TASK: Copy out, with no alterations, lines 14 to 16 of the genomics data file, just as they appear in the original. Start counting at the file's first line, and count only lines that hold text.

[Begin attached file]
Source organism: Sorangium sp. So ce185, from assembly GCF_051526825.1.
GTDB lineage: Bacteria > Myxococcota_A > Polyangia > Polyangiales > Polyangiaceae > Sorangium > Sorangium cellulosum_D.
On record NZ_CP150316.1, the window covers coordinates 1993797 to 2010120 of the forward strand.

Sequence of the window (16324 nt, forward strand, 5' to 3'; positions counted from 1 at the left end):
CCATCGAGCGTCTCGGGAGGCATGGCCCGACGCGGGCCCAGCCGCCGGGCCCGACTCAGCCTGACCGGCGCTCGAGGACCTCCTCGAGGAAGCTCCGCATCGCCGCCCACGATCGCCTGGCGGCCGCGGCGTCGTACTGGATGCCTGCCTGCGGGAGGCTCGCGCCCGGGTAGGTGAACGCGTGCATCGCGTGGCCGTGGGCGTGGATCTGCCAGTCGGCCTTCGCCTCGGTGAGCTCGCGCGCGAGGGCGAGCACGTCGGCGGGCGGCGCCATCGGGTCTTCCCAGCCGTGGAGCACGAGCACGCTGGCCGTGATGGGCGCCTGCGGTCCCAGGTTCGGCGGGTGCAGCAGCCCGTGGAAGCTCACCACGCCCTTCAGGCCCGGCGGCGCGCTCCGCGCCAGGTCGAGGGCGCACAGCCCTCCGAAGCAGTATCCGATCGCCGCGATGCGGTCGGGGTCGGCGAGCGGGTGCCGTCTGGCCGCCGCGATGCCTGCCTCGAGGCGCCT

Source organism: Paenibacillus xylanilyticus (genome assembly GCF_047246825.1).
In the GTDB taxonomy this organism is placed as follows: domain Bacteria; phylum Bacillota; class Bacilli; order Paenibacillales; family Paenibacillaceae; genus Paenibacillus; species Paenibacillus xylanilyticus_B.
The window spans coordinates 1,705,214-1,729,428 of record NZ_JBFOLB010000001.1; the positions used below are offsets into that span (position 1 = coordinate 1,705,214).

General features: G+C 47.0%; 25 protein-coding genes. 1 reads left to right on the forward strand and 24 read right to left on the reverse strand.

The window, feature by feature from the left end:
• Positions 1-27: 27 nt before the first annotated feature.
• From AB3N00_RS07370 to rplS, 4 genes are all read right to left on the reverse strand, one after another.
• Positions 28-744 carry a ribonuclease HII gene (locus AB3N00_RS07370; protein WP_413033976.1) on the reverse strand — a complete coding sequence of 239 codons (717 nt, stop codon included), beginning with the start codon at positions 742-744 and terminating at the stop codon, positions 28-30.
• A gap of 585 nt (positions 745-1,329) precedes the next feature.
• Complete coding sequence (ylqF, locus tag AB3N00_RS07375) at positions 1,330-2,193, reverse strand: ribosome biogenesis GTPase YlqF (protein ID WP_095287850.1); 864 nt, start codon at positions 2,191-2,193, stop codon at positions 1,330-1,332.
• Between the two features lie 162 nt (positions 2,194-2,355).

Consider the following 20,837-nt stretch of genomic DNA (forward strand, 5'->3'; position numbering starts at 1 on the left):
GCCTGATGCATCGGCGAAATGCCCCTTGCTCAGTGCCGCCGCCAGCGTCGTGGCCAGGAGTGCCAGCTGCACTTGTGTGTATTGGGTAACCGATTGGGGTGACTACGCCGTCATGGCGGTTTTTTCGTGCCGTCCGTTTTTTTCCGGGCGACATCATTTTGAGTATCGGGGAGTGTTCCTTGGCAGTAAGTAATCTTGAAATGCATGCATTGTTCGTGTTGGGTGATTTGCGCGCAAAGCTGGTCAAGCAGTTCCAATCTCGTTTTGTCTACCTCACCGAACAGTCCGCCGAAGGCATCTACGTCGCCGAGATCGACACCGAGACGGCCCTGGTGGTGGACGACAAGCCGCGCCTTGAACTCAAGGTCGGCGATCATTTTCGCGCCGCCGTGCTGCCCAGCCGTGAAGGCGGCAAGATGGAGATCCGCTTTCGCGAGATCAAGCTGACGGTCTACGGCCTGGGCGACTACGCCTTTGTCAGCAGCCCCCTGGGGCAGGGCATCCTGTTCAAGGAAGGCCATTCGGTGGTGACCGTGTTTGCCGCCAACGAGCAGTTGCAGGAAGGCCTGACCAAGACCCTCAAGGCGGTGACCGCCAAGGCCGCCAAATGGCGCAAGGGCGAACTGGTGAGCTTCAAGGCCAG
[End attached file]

• A gap of 585 nt (positions 745-1,329) precedes the next feature.
• Complete coding sequence (ylqF, locus tag AB3N00_RS07375) at positions 1,330-2,193, reverse strand: ribosome biogenesis GTPase YlqF (protein ID WP_095287850.1); 864 nt, start codon at positions 2,191-2,193, stop codon at positions 1,330-1,332.
• Between the two features lie 162 nt (positions 2,194-2,355).